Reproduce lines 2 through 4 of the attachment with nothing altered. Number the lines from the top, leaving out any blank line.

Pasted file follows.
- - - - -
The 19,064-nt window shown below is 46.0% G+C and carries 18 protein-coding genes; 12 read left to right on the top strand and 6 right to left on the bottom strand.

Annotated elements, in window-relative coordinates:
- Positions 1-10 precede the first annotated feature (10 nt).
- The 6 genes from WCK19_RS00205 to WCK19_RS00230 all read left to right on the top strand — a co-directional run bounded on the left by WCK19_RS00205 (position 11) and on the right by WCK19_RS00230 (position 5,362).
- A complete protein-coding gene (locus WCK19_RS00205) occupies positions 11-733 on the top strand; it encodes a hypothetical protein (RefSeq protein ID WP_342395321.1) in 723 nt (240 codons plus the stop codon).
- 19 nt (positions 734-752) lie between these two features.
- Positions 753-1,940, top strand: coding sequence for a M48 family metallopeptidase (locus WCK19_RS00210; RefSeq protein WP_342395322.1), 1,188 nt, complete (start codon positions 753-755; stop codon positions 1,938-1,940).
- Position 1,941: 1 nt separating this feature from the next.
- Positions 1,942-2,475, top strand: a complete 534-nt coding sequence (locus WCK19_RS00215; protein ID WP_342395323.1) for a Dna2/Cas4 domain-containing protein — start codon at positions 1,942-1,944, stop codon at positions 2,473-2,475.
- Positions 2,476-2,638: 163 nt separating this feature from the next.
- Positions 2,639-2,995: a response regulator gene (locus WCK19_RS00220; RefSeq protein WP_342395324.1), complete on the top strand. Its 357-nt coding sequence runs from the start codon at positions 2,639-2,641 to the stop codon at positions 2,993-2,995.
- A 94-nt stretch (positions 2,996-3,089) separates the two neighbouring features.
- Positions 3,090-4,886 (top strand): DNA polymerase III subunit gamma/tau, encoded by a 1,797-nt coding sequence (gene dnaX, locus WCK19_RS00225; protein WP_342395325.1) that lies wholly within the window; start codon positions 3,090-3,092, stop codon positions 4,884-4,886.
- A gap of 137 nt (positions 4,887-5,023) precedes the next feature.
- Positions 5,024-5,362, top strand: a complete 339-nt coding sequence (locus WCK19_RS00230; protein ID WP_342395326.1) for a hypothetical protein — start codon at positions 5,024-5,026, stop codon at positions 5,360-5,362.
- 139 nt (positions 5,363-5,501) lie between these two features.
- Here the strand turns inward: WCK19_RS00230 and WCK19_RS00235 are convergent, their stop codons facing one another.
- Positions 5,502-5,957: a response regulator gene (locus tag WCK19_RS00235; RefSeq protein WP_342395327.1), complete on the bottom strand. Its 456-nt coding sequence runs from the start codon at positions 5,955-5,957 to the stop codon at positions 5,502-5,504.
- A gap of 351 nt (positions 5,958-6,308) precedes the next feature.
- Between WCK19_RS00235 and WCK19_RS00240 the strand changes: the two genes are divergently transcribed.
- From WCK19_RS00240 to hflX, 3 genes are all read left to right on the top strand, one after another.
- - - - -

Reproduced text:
Annotated elements, in window-relative coordinates:
- Positions 1-10 precede the first annotated feature (10 nt).
- The 6 genes from WCK19_RS00205 to WCK19_RS00230 all read left to right on the top strand — a co-directional run bounded on the left by WCK19_RS00205 (position 11) and on the right by WCK19_RS00230 (position 5,362).